Join Peter Tyson, editor in chief of Sky & Telescope, and Tom Rice, the AAS education and mentoring specialist, to learn more about the AAS Sky & Telescope initiative to support Astro 101 courses and the Sky & Telescope Ambassadors program. During this presentation, you will learn about free resources to use in your classroom this year and more about a community of sharing resources related to teaching Astro 101.

Introducing WWT 2022: The Next Generation of AAS WorldWide Telescope

Monday, June 13, 5:30 – 6:00 pm PT, Exhibit Hall Theater A/B (in person only)

WWT New Horizons Pluto

Screenshot of the WWT web interface displaying the New Horizons Pluto data. [WWT]

AAS WorldWide Telescope is a free and open-source software tool for astronomical data visualization. Its slick, interactive interface allows you to explore all sorts of astronomy data in context and overlay images, all-sky surveys, and catalogs from across the electromagnetic spectrum. Earlier this year, the WWT team released “WWT 2022,” the latest version of the WorldWide Telescope system, which is jam-packed with new features and data sets. In this presentation, you’ll learn about what WWT can do and see some of the exciting new capabilities of WWT 2022, including a new application custom-built for use in JupyterLab. Learn more about WWT 2022 at https://worldwidetelescope.github.io/editions/2022/.

AAS Journals Peer Review Process with AAS Editor Brian Jackson

Tuesday, June 14, 5:30 – 6:00 pm PT, Exhibit Hall Theater A/B (in person only)

You’ve toiled for months over your LaTeX editor, cajoled your co-authors for figures, begged your advisor to give you feedback, and finally, you’re ready to submit your masterpiece to ApJ. You upload all your source files to the eJournal Press website and click the submit button.

What happens next? In this presentation, AAS science editor Brian Jackson will discuss the peer review process for the AAS Journals (ApJ, ApJS, ApJL, AJ, PSJ, and RNAAS) and answer your questions: How are referees chosen to review articles? If I’m chosen to review, what kind of feedback is the most useful? If I’m supposed to receive my referee report in three weeks, why did it take six weeks? What is “double-anonymous review,” and how does it work?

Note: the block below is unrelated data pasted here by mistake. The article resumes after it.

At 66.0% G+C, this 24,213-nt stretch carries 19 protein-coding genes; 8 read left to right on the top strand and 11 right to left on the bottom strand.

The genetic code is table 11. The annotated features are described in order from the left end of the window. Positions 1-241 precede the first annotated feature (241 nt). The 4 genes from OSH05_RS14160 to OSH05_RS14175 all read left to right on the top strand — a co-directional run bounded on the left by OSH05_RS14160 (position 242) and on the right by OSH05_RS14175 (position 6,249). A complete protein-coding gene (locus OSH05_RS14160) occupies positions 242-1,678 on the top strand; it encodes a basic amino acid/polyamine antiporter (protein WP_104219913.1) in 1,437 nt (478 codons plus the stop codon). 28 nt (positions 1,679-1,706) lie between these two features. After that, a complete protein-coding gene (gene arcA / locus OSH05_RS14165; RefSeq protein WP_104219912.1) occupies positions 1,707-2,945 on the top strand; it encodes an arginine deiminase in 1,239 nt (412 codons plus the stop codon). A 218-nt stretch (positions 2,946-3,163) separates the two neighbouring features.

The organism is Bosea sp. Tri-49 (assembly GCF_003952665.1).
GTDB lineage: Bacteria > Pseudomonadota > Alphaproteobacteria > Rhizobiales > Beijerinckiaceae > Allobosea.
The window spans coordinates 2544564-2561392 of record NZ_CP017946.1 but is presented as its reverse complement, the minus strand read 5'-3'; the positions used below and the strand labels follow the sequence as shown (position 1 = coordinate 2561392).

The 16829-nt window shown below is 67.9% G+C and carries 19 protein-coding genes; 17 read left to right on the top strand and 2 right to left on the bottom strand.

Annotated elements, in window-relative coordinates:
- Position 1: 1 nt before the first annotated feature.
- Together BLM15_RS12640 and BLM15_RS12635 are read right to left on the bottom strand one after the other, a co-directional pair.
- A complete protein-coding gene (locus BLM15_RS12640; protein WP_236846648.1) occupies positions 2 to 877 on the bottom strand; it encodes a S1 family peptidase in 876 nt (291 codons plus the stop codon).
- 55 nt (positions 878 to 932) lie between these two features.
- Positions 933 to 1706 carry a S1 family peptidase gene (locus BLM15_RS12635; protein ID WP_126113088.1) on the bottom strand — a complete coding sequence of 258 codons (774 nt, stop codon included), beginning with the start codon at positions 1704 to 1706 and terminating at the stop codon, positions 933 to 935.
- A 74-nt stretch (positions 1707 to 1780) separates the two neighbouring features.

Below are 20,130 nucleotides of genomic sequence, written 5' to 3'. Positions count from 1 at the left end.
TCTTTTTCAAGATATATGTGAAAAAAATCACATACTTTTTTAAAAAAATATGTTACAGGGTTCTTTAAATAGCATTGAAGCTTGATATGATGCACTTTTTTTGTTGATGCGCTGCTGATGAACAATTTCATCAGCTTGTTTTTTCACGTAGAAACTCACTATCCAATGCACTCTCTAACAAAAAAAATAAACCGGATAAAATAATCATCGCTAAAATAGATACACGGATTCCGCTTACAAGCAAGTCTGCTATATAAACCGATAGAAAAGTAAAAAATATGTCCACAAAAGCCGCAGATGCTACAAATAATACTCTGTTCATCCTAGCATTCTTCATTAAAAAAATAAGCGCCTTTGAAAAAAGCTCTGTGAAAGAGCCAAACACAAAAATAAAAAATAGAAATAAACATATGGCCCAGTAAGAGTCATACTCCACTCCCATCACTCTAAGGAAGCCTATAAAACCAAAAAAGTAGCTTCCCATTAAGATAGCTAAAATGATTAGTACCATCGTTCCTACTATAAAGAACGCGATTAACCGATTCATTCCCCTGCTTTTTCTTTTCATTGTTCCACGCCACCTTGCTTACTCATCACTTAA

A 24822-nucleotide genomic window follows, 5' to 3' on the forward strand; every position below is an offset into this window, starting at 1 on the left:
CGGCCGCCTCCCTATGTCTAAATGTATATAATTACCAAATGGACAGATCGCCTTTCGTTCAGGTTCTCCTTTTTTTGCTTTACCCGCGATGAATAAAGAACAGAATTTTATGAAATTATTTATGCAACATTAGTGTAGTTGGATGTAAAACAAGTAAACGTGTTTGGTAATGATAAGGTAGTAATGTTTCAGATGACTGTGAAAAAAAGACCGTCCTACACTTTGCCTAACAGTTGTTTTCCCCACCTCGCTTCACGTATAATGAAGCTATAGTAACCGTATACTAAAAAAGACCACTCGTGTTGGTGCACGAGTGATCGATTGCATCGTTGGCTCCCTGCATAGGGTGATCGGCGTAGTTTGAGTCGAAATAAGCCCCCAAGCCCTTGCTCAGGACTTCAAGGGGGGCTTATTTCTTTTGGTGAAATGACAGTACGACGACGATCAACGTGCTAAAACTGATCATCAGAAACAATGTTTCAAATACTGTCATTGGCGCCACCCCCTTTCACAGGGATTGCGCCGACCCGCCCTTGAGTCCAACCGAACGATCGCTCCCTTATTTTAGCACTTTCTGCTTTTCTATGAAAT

Supercharging Your Science with Software: The Asclepias Project

Wednesday, June 15, 2:00 – 3:00 pm PT | Convention Center Conference Room 204 and online

screen capture of the asclepias user interface

Screen capture of the Asclepias user interface. Click to enlarge. [The Asclepias Project/AAS]

Discovery in astronomy is being driven by the development of new software tools within every aspect of our science. Be it capturing and collecting data to extracting the most science out of our ever-growing datasets to simulating the physics underlying our understanding of the universe, the development of code and software is growing as a part of how we do science and how we communicate it.

The Asclepias project was born out of scientists’ need to distribute, discover, and track software as it is used in science. This tool allows you to connect the software tools and the scientific results, making your progress faster, more open, and reproducible.

In this session, we will have a demonstration of the Asclepias tools to track software and articles that use it, a panel discussion of how to supercharge your own science by finding the software tools to help you or distributing the code that you’ve written to increase its impact, and we’ll open the floor to the community to discuss the future of these efforts.